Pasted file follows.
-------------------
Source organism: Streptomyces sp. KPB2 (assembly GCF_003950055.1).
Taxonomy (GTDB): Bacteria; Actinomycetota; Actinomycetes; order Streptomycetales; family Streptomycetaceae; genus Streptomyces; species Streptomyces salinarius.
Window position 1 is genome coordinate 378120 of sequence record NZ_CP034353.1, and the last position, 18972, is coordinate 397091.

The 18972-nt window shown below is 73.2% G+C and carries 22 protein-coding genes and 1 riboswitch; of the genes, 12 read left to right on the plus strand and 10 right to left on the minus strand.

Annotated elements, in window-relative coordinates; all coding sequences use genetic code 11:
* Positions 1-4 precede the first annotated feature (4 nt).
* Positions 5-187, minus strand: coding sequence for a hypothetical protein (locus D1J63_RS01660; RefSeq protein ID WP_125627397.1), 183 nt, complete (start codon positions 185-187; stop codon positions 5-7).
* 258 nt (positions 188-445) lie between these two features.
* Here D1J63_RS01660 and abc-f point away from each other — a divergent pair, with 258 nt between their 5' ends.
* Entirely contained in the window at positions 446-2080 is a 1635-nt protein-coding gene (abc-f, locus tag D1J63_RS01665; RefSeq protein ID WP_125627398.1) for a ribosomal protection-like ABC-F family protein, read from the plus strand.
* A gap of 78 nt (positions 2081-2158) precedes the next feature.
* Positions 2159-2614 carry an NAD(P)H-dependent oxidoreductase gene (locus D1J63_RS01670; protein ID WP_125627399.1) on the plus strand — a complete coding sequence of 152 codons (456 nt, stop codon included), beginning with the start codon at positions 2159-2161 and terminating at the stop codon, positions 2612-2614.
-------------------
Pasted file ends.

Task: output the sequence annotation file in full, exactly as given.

Source organism: Streptomyces sp. KPB2 (assembly GCF_003950055.1).
Taxonomy (GTDB): Bacteria; Actinomycetota; Actinomycetes; order Streptomycetales; family Streptomycetaceae; genus Streptomyces; species Streptomyces salinarius.
Window position 1 is genome coordinate 378120 of sequence record NZ_CP034353.1, and the last position, 18972, is coordinate 397091.

The 18972-nt window shown below is 73.2% G+C and carries 22 protein-coding genes and 1 riboswitch; of the genes, 12 read left to right on the plus strand and 10 right to left on the minus strand.

Annotated elements, in window-relative coordinates; all coding sequences use genetic code 11:
* Positions 1-4 precede the first annotated feature (4 nt).
* Positions 5-187, minus strand: coding sequence for a hypothetical protein (locus D1J63_RS01660; RefSeq protein ID WP_125627397.1), 183 nt, complete (start codon positions 185-187; stop codon positions 5-7).
* 258 nt (positions 188-445) lie between these two features.
* Here D1J63_RS01660 and abc-f point away from each other — a divergent pair, with 258 nt between their 5' ends.
* Entirely contained in the window at positions 446-2080 is a 1635-nt protein-coding gene (abc-f, locus tag D1J63_RS01665; RefSeq protein ID WP_125627398.1) for a ribosomal protection-like ABC-F family protein, read from the plus strand.
* A gap of 78 nt (positions 2081-2158) precedes the next feature.
* Positions 2159-2614 carry an NAD(P)H-dependent oxidoreductase gene (locus D1J63_RS01670; protein ID WP_125627399.1) on the plus strand — a complete coding sequence of 152 codons (456 nt, stop codon included), beginning with the start codon at positions 2159-2161 and terminating at the stop codon, positions 2612-2614.